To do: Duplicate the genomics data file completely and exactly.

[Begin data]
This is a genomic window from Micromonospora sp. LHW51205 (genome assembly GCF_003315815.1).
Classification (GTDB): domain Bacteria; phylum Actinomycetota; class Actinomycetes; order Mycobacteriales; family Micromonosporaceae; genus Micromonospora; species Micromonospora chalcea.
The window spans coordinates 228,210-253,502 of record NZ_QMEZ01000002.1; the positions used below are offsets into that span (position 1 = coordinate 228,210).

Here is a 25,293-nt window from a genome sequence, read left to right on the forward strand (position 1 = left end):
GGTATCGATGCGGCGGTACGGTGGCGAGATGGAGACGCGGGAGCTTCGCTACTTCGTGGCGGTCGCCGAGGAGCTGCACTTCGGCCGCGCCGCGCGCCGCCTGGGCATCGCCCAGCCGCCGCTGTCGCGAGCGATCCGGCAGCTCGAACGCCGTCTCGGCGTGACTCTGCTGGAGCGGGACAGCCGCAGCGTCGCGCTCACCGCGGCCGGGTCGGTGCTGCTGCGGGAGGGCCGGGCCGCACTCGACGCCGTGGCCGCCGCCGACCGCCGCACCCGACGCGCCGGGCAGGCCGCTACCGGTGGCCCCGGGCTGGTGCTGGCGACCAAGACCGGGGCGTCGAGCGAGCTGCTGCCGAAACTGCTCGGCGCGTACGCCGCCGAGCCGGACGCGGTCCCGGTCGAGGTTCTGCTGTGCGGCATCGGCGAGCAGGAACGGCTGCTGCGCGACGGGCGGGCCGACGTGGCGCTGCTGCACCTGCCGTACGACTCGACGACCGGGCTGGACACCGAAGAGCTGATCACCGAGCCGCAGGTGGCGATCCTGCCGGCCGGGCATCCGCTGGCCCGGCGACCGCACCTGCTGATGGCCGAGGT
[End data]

This is a genomic window from Micromonospora sp. LHW51205 (genome assembly GCF_003315815.1).
Classification (GTDB): domain Bacteria; phylum Actinomycetota; class Actinomycetes; order Mycobacteriales; family Micromonosporaceae; genus Micromonospora; species Micromonospora chalcea.
The window spans coordinates 228,210-253,502 of record NZ_QMEZ01000002.1; the positions used below are offsets into that span (position 1 = coordinate 228,210).

Here is a 25,293-nt window from a genome sequence, read left to right on the forward strand (position 1 = left end):
GGTATCGATGCGGCGGTACGGTGGCGAGATGGAGACGCGGGAGCTTCGCTACTTCGTGGCGGTCGCCGAGGAGCTGCACTTCGGCCGCGCCGCGCGCCGCCTGGGCATCGCCCAGCCGCCGCTGTCGCGAGCGATCCGGCAGCTCGAACGCCGTCTCGGCGTGACTCTGCTGGAGCGGGACAGCCGCAGCGTCGCGCTCACCGCGGCCGGGTCGGTGCTGCTGCGGGAGGGCCGGGCCGCACTCGACGCCGTGGCCGCCGCCGACCGCCGCACCCGACGCGCCGGGCAGGCCGCTACCGGTGGCCCCGGGCTGGTGCTGGCGACCAAGACCGGGGCGTCGAGCGAGCTGCTGCCGAAACTGCTCGGCGCGTACGCCGCCGAGCCGGACGCGGTCCCGGTCGAGGTTCTGCTGTGCGGCATCGGCGAGCAGGAACGGCTGCTGCGCGACGGGCGGGCCGACGTGGCGCTGCTGCACCTGCCGTACGACTCGACGACCGGGCTGGACACCGAAGAGCTGATCACCGAGCCGCAGGTGGCGATCCTGCCGGCCGGGCATCCGCTGGCCCGGCGACCGCACCTGCTGATGGCCGAGGT